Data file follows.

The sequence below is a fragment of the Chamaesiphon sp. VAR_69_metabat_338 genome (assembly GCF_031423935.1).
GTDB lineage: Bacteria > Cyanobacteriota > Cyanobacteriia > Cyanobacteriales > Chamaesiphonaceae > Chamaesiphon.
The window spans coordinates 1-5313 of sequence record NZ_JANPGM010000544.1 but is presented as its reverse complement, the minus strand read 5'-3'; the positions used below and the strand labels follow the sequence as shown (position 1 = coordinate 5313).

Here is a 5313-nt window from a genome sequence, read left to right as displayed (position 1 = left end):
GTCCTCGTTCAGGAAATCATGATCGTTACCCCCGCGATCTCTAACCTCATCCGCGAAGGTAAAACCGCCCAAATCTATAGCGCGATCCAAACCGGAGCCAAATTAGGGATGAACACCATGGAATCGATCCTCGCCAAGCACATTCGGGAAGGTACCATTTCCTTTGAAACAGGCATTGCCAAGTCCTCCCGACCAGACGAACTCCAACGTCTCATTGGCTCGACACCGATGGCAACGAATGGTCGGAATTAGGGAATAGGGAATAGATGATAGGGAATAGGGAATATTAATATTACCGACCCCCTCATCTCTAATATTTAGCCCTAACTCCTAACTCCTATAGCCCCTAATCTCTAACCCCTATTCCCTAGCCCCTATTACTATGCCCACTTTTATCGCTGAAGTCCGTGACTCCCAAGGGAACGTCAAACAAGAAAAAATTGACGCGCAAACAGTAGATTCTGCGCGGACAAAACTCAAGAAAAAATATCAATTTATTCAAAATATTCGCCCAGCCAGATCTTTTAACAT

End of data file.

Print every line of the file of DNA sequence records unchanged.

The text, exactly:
The sequence below is a fragment of the Chamaesiphon sp. VAR_69_metabat_338 genome (assembly GCF_031423935.1).
GTDB lineage: Bacteria > Cyanobacteriota > Cyanobacteriia > Cyanobacteriales > Chamaesiphonaceae > Chamaesiphon.
The window spans coordinates 1-5313 of sequence record NZ_JANPGM010000544.1 but is presented as its reverse complement, the minus strand read 5'-3'; the positions used below and the strand labels follow the sequence as shown (position 1 = coordinate 5313).

Here is a 5313-nt window from a genome sequence, read left to right as displayed (position 1 = left end):
GTCCTCGTTCAGGAAATCATGATCGTTACCCCCGCGATCTCTAACCTCATCCGCGAAGGTAAAACCGCCCAAATCTATAGCGCGATCCAAACCGGAGCCAAATTAGGGATGAACACCATGGAATCGATCCTCGCCAAGCACATTCGGGAAGGTACCATTTCCTTTGAAACAGGCATTGCCAAGTCCTCCCGACCAGACGAACTCCAACGTCTCATTGGCTCGACACCGATGGCAACGAATGGTCGGAATTAGGGAATAGGGAATAGATGATAGGGAATAGGGAATATTAATATTACCGACCCCCTCATCTCTAATATTTAGCCCTAACTCCTAACTCCTATAGCCCCTAATCTCTAACCCCTATTCCCTAGCCCCTATTACTATGCCCACTTTTATCGCTGAAGTCCGTGACTCCCAAGGGAACGTCAAACAAGAAAAAATTGACGCGCAAACAGTAGATTCTGCGCGGACAAAACTCAAGAAAAAATATCAATTTATTCAAAATATTCGCCCAGCCAGATCTTTTAACAT